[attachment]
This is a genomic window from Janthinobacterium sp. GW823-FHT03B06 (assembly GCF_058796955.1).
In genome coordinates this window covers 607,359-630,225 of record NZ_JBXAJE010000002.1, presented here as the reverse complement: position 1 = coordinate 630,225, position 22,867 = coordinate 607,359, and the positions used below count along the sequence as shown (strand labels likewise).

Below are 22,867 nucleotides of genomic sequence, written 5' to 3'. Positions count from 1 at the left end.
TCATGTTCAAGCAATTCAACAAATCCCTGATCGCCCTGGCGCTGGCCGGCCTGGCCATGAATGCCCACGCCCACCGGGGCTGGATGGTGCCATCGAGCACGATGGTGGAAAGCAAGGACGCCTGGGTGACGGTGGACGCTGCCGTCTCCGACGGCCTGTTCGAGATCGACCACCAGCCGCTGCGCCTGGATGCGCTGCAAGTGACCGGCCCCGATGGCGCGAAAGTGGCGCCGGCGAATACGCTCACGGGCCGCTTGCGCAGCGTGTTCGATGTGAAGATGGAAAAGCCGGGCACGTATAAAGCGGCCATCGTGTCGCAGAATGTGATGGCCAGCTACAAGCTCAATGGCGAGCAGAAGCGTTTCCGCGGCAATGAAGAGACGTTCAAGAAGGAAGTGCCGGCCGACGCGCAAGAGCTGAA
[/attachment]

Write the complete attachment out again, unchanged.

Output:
This is a genomic window from Janthinobacterium sp. GW823-FHT03B06 (assembly GCF_058796955.1).
In genome coordinates this window covers 607,359-630,225 of record NZ_JBXAJE010000002.1, presented here as the reverse complement: position 1 = coordinate 630,225, position 22,867 = coordinate 607,359, and the positions used below count along the sequence as shown (strand labels likewise).

Below are 22,867 nucleotides of genomic sequence, written 5' to 3'. Positions count from 1 at the left end.
TCATGTTCAAGCAATTCAACAAATCCCTGATCGCCCTGGCGCTGGCCGGCCTGGCCATGAATGCCCACGCCCACCGGGGCTGGATGGTGCCATCGAGCACGATGGTGGAAAGCAAGGACGCCTGGGTGACGGTGGACGCTGCCGTCTCCGACGGCCTGTTCGAGATCGACCACCAGCCGCTGCGCCTGGATGCGCTGCAAGTGACCGGCCCCGATGGCGCGAAAGTGGCGCCGGCGAATACGCTCACGGGCCGCTTGCGCAGCGTGTTCGATGTGAAGATGGAAAAGCCGGGCACGTATAAAGCGGCCATCGTGTCGCAGAATGTGATGGCCAGCTACAAGCTCAATGGCGAGCAGAAGCGTTTCCGCGGCAATGAAGAGACGTTCAAGAAGGAAGTGCCGGCCGACGCGCAAGAGCTGAA